We May Not Need Badges, But We Do Need a Start Button

Fiddled around with the TILES and did my usual tweaking. I gave up trying to figure out the desktop without a START BUTTON. I don’t want to use Windows 8 without one. Head on over to STARDOCK and snag it. It’s worth the $5.00.

Oh and Bauer, you heard me say it here, I really rather like the LIVE TILES on the other start up screen in Windows 8.

Please stay tuned for Windows 8 – Tip of the Week posts!

Peanut Butter Recall

My sister sent me this email last night:

Hi . . . I cannot believe I switched from a Skippy Peanut Butter, to Open Nature, and it made it on the recall list:  http://www.fda.gov/Food/FoodSafety/CORENetwork/ucm320413.htm#recalled

 Amazing!!!!!!!!  What’s worse, is I ate some early today, before I saw this website.   My jar, is the exact number on the list.  What is with the food??

For Immediate Release-Portales, NM (October 4, 2012) – Sunland Inc. expanded its ongoing recall of all products manufactured in the Sunland nut butter production facility between March 1, 2010 and September 24, 2012 because the products may be contaminated with Salmonella. The company reports that it is adding 139 products to the recall, bringing the total number of products being recalled by Sunland Inc. to 240 products. (yes, 2 years worth of their peanut butter production being recalled, you read that right)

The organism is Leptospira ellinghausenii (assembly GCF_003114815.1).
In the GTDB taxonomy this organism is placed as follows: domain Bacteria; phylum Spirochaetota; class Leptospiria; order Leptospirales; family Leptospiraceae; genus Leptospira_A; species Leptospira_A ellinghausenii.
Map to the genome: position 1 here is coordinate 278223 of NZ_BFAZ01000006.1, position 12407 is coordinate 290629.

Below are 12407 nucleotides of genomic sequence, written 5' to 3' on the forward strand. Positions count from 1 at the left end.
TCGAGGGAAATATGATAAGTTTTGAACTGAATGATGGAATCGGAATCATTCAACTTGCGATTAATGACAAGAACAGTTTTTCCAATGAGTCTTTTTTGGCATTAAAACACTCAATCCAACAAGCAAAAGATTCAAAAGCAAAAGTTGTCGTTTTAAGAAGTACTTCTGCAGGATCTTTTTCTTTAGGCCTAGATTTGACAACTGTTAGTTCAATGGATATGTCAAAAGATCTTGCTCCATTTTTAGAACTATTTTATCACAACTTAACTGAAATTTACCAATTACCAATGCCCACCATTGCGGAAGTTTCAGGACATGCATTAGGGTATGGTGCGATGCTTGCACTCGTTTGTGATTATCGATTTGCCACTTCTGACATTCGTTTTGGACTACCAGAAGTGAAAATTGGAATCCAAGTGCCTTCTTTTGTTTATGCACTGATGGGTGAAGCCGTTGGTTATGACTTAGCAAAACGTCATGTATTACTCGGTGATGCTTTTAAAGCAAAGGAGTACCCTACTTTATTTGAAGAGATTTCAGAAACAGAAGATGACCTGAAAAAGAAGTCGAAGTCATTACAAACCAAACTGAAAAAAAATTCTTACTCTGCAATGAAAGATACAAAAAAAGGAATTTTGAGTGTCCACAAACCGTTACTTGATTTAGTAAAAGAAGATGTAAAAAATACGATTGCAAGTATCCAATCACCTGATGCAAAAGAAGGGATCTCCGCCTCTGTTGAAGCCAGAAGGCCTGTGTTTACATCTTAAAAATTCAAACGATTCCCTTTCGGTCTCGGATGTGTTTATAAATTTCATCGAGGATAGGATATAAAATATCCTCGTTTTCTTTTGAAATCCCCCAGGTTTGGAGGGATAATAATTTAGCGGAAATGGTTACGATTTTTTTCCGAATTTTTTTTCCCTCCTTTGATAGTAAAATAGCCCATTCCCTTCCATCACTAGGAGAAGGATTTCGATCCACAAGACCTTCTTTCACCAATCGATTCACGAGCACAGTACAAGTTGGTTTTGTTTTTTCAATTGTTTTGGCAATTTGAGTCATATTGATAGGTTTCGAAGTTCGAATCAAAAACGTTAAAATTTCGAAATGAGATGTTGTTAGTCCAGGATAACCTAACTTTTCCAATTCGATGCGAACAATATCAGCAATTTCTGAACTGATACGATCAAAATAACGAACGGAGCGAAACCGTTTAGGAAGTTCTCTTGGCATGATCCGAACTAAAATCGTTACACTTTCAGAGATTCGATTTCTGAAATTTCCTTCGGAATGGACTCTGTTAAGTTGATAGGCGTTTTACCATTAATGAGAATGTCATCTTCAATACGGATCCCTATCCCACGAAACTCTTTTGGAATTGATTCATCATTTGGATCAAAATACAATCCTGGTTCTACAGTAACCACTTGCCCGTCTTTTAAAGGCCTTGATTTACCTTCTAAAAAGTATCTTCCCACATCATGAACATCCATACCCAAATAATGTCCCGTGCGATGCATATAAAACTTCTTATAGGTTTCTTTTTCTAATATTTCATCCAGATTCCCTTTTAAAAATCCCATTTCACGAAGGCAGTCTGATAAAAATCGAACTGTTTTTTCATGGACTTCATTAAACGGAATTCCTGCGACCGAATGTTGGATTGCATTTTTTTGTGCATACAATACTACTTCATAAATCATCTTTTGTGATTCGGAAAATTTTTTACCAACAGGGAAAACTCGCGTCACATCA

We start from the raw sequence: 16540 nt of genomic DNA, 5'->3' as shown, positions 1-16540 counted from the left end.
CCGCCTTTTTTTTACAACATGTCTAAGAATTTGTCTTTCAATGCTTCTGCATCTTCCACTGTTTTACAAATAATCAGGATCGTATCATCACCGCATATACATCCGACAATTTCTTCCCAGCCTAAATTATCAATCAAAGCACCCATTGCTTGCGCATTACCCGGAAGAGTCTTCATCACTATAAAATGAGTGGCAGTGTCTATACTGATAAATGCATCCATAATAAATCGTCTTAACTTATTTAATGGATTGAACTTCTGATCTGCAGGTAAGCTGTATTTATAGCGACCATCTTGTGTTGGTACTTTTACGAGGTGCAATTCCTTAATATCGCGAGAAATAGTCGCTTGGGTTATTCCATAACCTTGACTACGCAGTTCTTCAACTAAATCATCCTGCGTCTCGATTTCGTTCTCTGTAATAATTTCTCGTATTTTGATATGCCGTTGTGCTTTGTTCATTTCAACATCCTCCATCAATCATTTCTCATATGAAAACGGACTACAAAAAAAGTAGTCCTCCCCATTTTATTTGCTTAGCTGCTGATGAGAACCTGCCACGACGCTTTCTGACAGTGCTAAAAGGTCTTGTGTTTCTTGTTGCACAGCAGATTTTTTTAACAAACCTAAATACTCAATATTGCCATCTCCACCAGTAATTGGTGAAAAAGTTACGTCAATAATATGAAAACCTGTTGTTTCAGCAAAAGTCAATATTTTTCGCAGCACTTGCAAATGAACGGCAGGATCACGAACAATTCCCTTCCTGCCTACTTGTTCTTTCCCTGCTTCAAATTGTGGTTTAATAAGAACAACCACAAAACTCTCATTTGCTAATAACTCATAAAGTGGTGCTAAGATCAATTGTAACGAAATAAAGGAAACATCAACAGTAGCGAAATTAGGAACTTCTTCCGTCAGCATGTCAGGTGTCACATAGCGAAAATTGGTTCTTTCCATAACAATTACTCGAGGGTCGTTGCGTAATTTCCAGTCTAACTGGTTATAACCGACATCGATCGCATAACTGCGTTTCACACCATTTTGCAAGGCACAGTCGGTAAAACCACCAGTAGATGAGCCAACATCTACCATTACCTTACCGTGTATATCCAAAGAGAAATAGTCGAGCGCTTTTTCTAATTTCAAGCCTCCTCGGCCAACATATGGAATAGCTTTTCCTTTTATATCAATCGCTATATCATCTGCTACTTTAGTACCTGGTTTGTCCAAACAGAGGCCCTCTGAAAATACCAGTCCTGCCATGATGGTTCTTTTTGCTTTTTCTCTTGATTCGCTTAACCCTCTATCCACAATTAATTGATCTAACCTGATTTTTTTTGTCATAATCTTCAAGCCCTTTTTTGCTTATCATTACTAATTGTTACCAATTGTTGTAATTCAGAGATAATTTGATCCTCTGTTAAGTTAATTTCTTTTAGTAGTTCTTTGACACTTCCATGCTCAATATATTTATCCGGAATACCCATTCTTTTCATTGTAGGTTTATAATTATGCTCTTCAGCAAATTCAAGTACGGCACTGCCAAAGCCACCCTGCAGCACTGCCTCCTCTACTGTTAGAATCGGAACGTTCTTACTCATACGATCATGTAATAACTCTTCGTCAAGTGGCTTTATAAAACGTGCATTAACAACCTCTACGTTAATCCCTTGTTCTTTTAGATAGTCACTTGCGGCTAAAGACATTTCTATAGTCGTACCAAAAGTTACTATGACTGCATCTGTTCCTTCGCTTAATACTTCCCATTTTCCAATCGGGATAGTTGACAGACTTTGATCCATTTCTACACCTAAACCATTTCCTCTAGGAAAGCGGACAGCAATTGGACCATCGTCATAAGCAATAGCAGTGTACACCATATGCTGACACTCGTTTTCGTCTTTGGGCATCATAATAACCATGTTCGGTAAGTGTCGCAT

The expanded recall covers all previously identified Peanut Butter, Almond Butter, Cashew Butter, and Tahini products as well as Roasted Blanched Peanut Products. New product categories being added to the list are several varieties of flavored butters and spreads, including Thai Ginger Butter, Chocolate Butter and Banana Butter.

Heads up people! The recall includes products from Trader Joes, Harry & David, Sprouts and even Whole Paychecks (Foods).

The expanded recall adds forty-nine (49) products that are currently within the manufacturer’s recommended shelf-life, that is, the “Best-If-Used-By” dates have not expired. The expanded recall also covers ninety (90) products consumers may still have in their homes which are older than the “Best-If-Used-By Date”.